Go Back   Steve's Digicams Forums > Digital Cameras (Point and Shoot) > Kodak

Thread Tools Search this Thread
Old Apr 29, 2005, 9:38 PM   #11
Senior Member
Join Date: Apr 2005
Posts: 696


I'll look up the Coldsnail posts tonight - very much appreciate your providing this information.

Thanks, Al
alandjo is offline   Reply With Quote
Old Apr 29, 2005, 9:49 PM   #12
Senior Member
Join Date: Apr 2005
Posts: 696

Dawg, you've given me the nudge I needed - full speed ahead on PASM mode. It would be wrong to not use all the capabilities of the camera and I won't know if i'm too dumb unless I try it.

Happy photoging, Al
alandjo is offline   Reply With Quote
Old Apr 29, 2005, 11:50 PM   #13
Senior Member
bigdawg's Avatar
Join Date: Feb 2005
Location: Thach Alabama
Posts: 14,981

You're not too dumb. I think after you try it out you'll wonder why you didn't try it sooner. I know that I found it to be rather fun and intuitive. The moon shots that I took a while back were an inspiration to try some more. Just remember you aren't going to break anything and if the results don't suit you , hit delete and recompose the photo. No harm no Fowl. There are a lot of people that deserve the title of weenie, Bob. You aren't one of them!!

bigdawg is offline   Reply With Quote
Old Apr 30, 2005, 6:57 AM   #14
Senior Member
DGehman's Avatar
Join Date: Mar 2005
Posts: 319

smiles wrote:
using the M mode,and really thought my picture had turned out good.It was nice and clear on my camera screen.But when I downloaded it to my computer it was so dark I couldn't see it
Which camera are you using? The original is clearly underexposed.

On my DX7630, the LCD screen on the camera has turned out to be iffy as a way of judging exposure. Possibly the image enhancement that allows the LCD to "see" in low light conditions has something to do with this.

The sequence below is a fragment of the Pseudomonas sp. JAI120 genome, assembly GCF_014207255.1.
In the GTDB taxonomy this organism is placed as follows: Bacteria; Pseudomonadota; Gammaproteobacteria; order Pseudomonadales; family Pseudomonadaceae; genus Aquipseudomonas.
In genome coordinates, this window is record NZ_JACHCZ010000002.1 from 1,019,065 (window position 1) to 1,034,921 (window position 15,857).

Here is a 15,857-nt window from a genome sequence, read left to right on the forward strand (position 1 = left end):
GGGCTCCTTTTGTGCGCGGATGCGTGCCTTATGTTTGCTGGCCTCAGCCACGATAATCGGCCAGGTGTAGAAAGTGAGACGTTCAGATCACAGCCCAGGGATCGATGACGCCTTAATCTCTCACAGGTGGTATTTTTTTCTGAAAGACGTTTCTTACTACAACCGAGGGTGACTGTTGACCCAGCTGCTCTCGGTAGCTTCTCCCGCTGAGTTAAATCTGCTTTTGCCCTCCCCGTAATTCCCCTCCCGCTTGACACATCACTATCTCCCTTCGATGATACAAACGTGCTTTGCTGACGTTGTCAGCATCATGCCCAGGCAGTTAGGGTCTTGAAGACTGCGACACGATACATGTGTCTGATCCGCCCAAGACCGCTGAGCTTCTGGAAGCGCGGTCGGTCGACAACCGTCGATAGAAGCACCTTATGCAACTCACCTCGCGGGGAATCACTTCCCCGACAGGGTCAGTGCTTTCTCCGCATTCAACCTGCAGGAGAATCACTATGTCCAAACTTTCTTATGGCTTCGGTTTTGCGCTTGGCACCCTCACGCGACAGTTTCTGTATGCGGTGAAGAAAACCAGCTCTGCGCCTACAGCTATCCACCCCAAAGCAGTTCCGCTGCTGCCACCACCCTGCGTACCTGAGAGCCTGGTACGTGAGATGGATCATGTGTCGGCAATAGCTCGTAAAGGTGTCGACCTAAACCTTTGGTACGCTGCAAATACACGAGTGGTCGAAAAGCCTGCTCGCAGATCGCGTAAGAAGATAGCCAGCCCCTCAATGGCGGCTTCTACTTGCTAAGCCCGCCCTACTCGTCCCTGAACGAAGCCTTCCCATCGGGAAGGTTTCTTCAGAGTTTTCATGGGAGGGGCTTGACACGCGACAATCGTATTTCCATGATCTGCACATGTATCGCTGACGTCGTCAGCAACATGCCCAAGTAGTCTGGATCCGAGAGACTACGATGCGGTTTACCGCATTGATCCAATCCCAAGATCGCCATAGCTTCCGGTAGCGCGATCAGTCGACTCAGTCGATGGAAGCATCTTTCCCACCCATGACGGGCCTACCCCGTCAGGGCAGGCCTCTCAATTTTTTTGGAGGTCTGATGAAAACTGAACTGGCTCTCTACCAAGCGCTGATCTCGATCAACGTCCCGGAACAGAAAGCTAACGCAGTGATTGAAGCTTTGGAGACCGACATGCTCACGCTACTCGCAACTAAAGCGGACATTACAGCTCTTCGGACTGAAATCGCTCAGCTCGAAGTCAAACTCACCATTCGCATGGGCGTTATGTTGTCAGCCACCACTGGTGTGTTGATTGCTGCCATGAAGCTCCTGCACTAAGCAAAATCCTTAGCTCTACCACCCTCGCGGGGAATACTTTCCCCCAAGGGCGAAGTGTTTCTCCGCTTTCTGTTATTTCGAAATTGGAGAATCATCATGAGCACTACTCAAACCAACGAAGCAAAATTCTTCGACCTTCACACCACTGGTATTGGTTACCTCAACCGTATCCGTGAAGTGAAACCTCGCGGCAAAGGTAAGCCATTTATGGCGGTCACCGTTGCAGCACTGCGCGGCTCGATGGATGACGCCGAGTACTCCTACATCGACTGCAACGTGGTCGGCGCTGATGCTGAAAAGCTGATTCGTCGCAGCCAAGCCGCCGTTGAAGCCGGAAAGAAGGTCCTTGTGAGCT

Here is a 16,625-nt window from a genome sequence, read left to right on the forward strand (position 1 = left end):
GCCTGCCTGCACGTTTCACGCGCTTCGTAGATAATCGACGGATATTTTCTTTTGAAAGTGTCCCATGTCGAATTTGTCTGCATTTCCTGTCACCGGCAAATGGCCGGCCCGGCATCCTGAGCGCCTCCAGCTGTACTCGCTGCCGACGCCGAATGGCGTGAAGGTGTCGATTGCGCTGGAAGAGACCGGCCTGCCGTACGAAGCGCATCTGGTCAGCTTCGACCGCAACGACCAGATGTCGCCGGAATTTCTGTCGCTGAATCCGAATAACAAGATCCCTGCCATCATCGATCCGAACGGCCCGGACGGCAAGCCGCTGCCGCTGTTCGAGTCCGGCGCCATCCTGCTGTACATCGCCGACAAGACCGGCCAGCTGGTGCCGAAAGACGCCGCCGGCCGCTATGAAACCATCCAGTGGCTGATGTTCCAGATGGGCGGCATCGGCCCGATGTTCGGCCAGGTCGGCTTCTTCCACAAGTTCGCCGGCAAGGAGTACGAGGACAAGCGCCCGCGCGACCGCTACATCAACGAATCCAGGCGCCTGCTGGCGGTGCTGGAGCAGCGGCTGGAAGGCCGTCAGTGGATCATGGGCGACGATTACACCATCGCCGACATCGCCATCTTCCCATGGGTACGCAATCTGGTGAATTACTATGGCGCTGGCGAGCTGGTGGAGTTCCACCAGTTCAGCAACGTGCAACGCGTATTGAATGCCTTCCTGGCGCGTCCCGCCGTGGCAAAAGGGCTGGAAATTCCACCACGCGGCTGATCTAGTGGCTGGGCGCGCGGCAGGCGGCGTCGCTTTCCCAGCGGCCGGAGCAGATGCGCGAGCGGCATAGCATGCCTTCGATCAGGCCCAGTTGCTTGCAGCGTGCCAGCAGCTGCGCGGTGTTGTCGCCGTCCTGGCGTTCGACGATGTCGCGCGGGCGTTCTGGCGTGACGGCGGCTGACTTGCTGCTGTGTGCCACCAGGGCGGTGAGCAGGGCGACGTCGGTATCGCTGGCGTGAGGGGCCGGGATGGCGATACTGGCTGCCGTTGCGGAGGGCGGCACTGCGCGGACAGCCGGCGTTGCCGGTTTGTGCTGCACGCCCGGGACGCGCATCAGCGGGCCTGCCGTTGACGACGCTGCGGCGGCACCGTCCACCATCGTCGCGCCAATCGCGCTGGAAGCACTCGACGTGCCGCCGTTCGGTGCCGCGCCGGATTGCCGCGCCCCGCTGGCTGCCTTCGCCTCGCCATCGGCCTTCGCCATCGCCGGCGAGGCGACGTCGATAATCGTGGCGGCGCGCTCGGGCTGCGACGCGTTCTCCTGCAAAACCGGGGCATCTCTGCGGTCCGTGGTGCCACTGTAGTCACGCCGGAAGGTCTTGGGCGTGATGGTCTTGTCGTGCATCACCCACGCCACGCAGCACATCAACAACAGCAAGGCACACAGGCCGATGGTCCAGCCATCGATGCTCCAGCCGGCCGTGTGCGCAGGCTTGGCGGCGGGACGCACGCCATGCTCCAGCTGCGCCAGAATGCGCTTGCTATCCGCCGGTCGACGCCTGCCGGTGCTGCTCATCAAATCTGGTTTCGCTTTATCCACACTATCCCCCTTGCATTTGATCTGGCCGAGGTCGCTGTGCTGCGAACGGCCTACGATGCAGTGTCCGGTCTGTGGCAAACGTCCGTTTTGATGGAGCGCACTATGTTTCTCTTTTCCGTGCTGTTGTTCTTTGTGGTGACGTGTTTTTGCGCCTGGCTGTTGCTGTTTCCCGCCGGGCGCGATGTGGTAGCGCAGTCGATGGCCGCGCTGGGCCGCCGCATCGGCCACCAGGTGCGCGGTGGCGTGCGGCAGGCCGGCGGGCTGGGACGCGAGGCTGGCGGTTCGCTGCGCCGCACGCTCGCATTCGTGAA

In the M mode on the '7630, the parameter to watch is the one Kodak calls "exposure compensation" Its icon is a rounded rectangle with + and - in it, bottom of LCD, just to right of center.

When it's gray/black, exposure is OK - when it's red, you're either over or under.

The gray/black range is pretty wide. You can go toward the negative side if your object of interest is light, but in a dark background -- or toward the positive, if your interesting area is dark in a light background. But it's best not to stray too far out of the gray/black range.

If your camera has a button or setting for bracketing, you might want to bring that into play.


p.s. - can you post the original, or point me to where in the Easyshare forum you've posted it?
DGehman is offline   Reply With Quote

Thread Tools Search this Thread
Search this Thread:

Advanced Search

Posting Rules
You may not post new threads
You may not post replies
You may not post attachments
You may not edit your posts

BB code is On
Smilies are On
[IMG] code is On
HTML code is Off
Trackbacks are Off
Pingbacks are Off
Refbacks are Off

All times are GMT -5. The time now is 3:01 AM.